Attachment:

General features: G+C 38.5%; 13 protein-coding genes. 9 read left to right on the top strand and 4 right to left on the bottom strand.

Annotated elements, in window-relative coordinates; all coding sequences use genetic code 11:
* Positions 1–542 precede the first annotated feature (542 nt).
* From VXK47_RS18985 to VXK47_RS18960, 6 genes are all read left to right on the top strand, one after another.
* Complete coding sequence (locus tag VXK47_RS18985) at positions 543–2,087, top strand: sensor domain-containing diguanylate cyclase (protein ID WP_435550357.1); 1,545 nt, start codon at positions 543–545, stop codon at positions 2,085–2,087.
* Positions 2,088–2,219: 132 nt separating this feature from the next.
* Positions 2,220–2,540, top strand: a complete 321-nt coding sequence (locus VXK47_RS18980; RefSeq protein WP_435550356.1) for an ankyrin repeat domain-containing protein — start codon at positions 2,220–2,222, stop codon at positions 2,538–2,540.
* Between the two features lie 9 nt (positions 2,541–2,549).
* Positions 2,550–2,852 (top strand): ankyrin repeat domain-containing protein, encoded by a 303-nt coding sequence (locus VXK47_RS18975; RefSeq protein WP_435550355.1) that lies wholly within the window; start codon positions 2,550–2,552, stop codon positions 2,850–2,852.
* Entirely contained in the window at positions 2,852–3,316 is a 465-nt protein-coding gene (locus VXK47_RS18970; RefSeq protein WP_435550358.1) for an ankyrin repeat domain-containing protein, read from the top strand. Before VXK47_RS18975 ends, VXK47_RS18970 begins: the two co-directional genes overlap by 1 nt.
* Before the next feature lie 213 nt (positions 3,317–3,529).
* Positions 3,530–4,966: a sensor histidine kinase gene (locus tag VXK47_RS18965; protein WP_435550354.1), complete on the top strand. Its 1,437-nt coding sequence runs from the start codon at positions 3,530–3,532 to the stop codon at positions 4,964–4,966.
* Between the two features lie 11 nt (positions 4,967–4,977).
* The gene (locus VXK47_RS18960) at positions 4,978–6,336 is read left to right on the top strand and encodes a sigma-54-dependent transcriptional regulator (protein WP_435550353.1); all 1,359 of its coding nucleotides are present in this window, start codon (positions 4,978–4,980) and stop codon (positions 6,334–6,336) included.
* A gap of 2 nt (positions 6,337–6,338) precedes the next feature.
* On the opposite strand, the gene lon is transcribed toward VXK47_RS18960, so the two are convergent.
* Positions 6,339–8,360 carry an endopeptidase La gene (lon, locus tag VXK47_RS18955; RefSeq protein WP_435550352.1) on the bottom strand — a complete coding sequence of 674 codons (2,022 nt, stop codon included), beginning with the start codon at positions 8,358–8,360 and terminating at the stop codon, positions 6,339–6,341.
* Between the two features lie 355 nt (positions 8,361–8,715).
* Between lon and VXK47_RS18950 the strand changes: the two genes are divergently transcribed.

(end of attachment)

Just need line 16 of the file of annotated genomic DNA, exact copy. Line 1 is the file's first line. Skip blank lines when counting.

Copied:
* On the opposite strand, the gene lon is transcribed toward VXK47_RS18960, so the two are convergent.